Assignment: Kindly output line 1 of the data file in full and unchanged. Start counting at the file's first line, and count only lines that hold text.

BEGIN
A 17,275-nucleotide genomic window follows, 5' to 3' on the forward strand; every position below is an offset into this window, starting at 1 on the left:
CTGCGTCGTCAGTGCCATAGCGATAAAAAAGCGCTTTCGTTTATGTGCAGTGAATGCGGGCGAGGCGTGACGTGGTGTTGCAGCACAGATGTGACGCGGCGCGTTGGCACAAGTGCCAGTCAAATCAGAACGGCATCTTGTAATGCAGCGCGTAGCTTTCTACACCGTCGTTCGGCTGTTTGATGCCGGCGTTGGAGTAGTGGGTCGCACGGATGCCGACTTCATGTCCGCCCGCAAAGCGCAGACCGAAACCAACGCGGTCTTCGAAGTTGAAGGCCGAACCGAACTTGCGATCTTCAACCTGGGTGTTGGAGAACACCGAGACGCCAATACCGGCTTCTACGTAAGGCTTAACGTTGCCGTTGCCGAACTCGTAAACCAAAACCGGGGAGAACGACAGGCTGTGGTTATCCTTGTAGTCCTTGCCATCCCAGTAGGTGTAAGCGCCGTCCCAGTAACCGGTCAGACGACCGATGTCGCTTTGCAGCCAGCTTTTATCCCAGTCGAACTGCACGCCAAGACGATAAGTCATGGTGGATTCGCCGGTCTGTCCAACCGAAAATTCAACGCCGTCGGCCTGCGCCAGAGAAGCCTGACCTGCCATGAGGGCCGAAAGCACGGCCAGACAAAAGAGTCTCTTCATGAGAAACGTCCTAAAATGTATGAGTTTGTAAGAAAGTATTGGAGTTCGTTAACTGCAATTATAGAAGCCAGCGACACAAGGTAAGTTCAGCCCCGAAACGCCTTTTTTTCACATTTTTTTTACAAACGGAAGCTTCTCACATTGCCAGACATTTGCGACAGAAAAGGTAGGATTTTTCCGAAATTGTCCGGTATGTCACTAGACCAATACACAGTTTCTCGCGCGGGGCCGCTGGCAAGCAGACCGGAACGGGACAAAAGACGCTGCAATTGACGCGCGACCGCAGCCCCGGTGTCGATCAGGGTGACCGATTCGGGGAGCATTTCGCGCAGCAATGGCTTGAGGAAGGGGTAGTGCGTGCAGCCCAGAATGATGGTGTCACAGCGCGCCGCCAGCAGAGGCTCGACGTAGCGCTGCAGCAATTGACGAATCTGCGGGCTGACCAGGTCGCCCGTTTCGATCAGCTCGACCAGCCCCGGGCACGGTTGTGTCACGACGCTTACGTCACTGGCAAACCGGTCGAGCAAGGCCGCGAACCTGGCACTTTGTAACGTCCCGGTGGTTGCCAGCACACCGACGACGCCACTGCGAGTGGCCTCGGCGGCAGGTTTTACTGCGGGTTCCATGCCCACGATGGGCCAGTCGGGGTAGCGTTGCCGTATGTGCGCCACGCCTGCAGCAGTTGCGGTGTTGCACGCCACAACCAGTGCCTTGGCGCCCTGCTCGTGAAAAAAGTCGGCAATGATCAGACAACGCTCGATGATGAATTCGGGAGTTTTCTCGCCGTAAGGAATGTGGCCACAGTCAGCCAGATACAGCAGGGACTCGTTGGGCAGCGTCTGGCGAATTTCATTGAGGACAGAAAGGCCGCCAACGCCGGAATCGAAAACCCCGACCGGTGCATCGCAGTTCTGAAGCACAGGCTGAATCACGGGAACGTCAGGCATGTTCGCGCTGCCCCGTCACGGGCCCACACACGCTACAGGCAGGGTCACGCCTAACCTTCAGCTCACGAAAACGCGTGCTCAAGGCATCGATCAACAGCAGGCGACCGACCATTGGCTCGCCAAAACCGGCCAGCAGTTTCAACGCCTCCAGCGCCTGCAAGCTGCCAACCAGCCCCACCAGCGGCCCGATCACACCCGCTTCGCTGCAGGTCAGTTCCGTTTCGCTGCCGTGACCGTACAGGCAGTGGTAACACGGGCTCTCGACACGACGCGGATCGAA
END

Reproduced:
A 17,275-nucleotide genomic window follows, 5' to 3' on the forward strand; every position below is an offset into this window, starting at 1 on the left: